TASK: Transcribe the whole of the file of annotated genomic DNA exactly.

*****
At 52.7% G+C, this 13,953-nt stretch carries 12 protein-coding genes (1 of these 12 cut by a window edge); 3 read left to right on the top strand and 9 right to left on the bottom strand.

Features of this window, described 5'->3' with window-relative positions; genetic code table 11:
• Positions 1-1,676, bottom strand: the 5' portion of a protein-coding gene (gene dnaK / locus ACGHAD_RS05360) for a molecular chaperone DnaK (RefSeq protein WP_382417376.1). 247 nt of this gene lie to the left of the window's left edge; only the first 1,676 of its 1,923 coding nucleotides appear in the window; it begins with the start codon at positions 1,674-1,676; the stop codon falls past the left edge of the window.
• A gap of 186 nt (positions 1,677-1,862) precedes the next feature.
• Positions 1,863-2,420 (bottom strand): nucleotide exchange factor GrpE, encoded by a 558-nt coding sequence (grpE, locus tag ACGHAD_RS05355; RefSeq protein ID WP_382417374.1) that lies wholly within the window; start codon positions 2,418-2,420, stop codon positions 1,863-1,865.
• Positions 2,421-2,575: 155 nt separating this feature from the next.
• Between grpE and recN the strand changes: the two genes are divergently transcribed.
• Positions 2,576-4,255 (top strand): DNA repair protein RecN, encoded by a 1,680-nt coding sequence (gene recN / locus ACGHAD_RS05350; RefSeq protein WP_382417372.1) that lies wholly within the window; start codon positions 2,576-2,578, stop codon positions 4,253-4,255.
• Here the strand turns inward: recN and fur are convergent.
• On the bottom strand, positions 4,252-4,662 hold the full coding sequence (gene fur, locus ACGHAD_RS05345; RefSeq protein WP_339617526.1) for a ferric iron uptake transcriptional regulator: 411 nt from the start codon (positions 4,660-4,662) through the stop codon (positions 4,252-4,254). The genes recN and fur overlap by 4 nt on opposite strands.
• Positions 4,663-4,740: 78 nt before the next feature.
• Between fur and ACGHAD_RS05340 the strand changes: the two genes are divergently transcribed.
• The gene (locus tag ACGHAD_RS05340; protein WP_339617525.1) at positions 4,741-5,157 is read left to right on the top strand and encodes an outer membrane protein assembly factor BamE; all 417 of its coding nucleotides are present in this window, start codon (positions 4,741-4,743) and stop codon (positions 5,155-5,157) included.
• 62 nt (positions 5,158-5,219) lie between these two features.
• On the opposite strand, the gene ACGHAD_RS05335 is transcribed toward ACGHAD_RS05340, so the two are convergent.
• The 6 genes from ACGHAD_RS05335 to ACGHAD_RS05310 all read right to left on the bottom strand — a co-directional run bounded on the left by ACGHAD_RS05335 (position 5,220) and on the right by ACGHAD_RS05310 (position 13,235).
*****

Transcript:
At 52.7% G+C, this 13,953-nt stretch carries 12 protein-coding genes (1 of these 12 cut by a window edge); 3 read left to right on the top strand and 9 right to left on the bottom strand.

Features of this window, described 5'->3' with window-relative positions; genetic code table 11:
• Positions 1-1,676, bottom strand: the 5' portion of a protein-coding gene (gene dnaK / locus ACGHAD_RS05360) for a molecular chaperone DnaK (RefSeq protein WP_382417376.1). 247 nt of this gene lie to the left of the window's left edge; only the first 1,676 of its 1,923 coding nucleotides appear in the window; it begins with the start codon at positions 1,674-1,676; the stop codon falls past the left edge of the window.
• A gap of 186 nt (positions 1,677-1,862) precedes the next feature.
• Positions 1,863-2,420 (bottom strand): nucleotide exchange factor GrpE, encoded by a 558-nt coding sequence (grpE, locus tag ACGHAD_RS05355; RefSeq protein ID WP_382417374.1) that lies wholly within the window; start codon positions 2,418-2,420, stop codon positions 1,863-1,865.
• Positions 2,421-2,575: 155 nt separating this feature from the next.
• Between grpE and recN the strand changes: the two genes are divergently transcribed.
• Positions 2,576-4,255 (top strand): DNA repair protein RecN, encoded by a 1,680-nt coding sequence (gene recN / locus ACGHAD_RS05350; RefSeq protein WP_382417372.1) that lies wholly within the window; start codon positions 2,576-2,578, stop codon positions 4,253-4,255.
• Here the strand turns inward: recN and fur are convergent.
• On the bottom strand, positions 4,252-4,662 hold the full coding sequence (gene fur, locus ACGHAD_RS05345; RefSeq protein WP_339617526.1) for a ferric iron uptake transcriptional regulator: 411 nt from the start codon (positions 4,660-4,662) through the stop codon (positions 4,252-4,254). The genes recN and fur overlap by 4 nt on opposite strands.
• Positions 4,663-4,740: 78 nt before the next feature.
• Between fur and ACGHAD_RS05340 the strand changes: the two genes are divergently transcribed.
• The gene (locus tag ACGHAD_RS05340; protein WP_339617525.1) at positions 4,741-5,157 is read left to right on the top strand and encodes an outer membrane protein assembly factor BamE; all 417 of its coding nucleotides are present in this window, start codon (positions 4,741-4,743) and stop codon (positions 5,155-5,157) included.
• 62 nt (positions 5,158-5,219) lie between these two features.
• On the opposite strand, the gene ACGHAD_RS05335 is transcribed toward ACGHAD_RS05340, so the two are convergent.
• The 6 genes from ACGHAD_RS05335 to ACGHAD_RS05310 all read right to left on the bottom strand — a co-directional run bounded on the left by ACGHAD_RS05335 (position 5,220) and on the right by ACGHAD_RS05310 (position 13,235).